This past Thursday I had the honor of helping give a tour of the New Market Heights battlefield for around 40 park rangers from several NPS sites throughout Virginia. The host for the event was Richmond National Battlefield and, in addition to touring New Market Heights, the group also hit the recently preserved land associated with the First and Second Battles of Deep Bottom, fought in July and August of 1864. Despite the scorching heat, the group seemed to enjoy my tour and I was lucky enough to be able to tag along to see the Deep Bottom battlefields. The main themes stressed throughout the day dealt with the problems associated with preserving core battlefield land – from angry locals who refuse to admit that a battle took place on their land to dilapidated homes that would cost huge sums of money to renovate and repair, we all learned how difficult and complicated preservation can be. By looking at three important battlefields that have been saved but lack any interpretation, the group walked away with much food for thought.

I’ve attached some pictures below (courtesy of NPS Ranger Susie Sernaker) of my portion of the New Market Heights tour. Behind me you’ll see one of the huge hurdles to interpreting the site – a large gravel pit that was filled in with water smack dab in the middle of the killing fields. The area behind me was the ground over which Col. Samuel A. Duncan’s Third Brigade advanced on the morning of September 29, 1864. Obviously, any public interpretation of the site will have to find a way to deal with such an obstacle. As the Sesquicentennial moves forward, it is my hope that I will have more news to report on the public interpretation of New Market Heights.

Keep you fingers crossed.

Monday, July 19, 2010

"By all means let us have a reunion"

The Christian Recorder: July 15, 1886

Reunion of Colored Troops

By: Rev. Jno. C. Brock.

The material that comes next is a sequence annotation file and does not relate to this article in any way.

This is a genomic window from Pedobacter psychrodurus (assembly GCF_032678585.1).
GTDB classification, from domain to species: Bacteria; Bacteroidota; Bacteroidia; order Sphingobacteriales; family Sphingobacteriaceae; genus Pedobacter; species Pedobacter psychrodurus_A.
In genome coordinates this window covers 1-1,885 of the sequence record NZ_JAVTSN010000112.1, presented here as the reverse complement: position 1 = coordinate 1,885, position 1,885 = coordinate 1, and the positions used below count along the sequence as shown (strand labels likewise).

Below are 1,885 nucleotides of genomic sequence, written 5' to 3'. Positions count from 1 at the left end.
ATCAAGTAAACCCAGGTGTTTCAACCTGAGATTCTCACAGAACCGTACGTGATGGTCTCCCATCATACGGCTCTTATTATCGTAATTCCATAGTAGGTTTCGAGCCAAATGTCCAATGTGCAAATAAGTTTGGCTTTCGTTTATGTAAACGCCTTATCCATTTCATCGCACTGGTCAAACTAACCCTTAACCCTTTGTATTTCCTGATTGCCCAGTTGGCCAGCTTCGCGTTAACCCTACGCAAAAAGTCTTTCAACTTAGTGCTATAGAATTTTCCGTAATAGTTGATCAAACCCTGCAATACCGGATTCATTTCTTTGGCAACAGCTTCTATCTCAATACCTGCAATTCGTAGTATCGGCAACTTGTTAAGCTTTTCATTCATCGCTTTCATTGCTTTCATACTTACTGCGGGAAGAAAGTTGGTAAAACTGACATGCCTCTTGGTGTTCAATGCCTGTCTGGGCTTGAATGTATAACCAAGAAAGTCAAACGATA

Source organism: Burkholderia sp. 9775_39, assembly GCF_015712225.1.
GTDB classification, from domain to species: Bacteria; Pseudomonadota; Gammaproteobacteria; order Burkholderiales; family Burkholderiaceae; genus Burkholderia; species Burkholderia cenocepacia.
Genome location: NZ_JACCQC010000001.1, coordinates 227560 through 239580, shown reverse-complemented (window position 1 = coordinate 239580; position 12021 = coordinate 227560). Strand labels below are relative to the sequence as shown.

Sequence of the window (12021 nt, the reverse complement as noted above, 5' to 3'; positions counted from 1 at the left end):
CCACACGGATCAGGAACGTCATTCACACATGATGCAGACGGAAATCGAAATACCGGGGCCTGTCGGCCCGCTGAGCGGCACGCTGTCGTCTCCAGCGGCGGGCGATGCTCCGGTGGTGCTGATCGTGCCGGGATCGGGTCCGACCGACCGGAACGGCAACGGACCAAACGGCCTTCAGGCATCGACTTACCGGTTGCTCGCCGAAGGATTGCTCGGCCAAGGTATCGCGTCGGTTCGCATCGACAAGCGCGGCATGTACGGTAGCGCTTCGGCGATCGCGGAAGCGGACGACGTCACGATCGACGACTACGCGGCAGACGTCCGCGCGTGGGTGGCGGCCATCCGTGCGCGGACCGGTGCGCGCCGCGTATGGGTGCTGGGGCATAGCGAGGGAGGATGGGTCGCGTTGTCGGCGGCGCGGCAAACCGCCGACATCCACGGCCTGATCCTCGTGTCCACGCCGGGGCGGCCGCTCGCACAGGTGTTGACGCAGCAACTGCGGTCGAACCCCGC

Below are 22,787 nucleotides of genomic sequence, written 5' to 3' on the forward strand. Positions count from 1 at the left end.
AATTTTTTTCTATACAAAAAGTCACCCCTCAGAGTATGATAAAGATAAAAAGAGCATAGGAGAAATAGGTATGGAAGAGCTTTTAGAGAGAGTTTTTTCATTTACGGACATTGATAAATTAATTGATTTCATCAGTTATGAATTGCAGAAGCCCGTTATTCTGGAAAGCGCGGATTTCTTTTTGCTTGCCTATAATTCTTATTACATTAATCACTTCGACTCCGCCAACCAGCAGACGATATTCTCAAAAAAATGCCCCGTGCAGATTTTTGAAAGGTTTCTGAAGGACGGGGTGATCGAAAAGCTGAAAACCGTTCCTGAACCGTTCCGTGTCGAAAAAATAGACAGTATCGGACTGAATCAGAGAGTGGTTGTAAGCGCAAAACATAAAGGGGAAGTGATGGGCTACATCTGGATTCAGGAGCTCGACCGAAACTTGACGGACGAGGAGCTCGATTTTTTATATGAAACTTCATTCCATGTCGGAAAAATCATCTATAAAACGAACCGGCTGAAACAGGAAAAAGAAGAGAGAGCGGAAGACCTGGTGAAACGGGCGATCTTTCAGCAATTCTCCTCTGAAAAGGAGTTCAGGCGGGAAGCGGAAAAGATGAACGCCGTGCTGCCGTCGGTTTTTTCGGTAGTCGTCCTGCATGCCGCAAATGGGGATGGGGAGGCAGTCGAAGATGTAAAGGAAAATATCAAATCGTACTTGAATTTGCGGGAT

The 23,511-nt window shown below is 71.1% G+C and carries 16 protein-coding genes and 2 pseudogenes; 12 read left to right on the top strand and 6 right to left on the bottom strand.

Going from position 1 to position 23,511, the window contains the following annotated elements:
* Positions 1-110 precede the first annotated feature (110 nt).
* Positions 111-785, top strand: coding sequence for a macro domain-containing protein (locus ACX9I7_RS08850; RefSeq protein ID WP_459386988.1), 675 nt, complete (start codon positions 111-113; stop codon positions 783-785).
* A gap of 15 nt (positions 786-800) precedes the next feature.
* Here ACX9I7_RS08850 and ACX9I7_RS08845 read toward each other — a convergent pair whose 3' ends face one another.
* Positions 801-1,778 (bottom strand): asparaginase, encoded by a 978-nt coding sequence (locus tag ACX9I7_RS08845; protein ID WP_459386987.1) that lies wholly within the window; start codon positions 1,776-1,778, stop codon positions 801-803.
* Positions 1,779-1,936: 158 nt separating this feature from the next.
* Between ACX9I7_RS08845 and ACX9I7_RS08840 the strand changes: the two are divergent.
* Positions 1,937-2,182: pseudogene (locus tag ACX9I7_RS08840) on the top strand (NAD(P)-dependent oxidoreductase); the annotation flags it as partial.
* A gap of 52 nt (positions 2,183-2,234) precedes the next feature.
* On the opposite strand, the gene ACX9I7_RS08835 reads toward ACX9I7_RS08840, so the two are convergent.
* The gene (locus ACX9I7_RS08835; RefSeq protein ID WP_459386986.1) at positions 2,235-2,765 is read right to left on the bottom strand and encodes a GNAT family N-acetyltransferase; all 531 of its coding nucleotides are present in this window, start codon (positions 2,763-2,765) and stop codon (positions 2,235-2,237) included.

A few weeks ago the colored veterans of the 54th and 55th Regiments of Infantry and the 5th Cavalry held a reunion in Worcester, Massachusetts. It was to them a delightful occasion. The first time since the war that these heroes had enjoyed the opportunity of being together, recalling the thrilling events of those memorable days when they were in the fierce charge at Wayne or on the bloody fields of Olustee and Honey Hills. Several of the line and staff officers were with them- the heroic Sergeant Carney. It was a glorious gathering. It was proposed at that meeting to have a national reunion of the colored veterans of the U.S. of America. This movement, I think, ought to be encouraged. The white troops in the several States have their regimental, and ofttimes, brigade reunions. This they can be quite easily, for in many instances regiments were organized in one town or city and brigades formed in the same locality. They were all recognized as State troops and the relationship established amidst the dangers of the battle-field they have never allowed to be obliterated. But with the colored soldiers, Massachusetts was the only State that accredited her sable braves as State troops. Prejudice prevented the others from recognizing the colored troops recruited within their boarders as State troops. With the single exception of regiments all the rest were dubbed United States Colored Troops. I know that in my native State, Pennsylvania, at Camp William Penn, eleven regiments were organized in the following order, namely: the 3rd, 6th, 8th, 22nd, 25th, 32nd, 43rd, 41st, 45th, 127th, 24th. Yet not one of these were called Pennsylvania Volunteers. 'Tis true, the men composing these regiments came from the different parts of the Union, but that was no reason why the State, whose quota was filled by these very men, should have hesitated to recognize them as State troops. But the fact that the colored regiments were recruited from all portions of this country makes it extremely difficult to have regimental or even brigade reunions. But might there not be a national one? Representatives from the different regiments might possibly be present. An opportunity would be afforded to collect facts for historical information that will never be published by a prejudiced historian. If we wish to have proper credit let us furnish historians from among ourselves to furnish the facts connected with our own history. Examine our school histories, of you please, and you will find very little, if any, reference made to the fact that nearly 200,000 colored men shouldered the musket and went forth to so and die, that the foul blot of slavery might be forever erased from our national banner. By all means let us have a reunion. I would suggest some railroad center easy of access from all parts of the country, like Harrisburg, Pa., as a proper place, where the officers and men who still survive of what was known as the United States Colored Troops may assemble and recall those days when the “rejected,” at the beginning of the rebellion, eventually became the forlorn hope that came to the rescue in the hour of danger to preserve the unity of the nation when its fate hung trembling in the balance.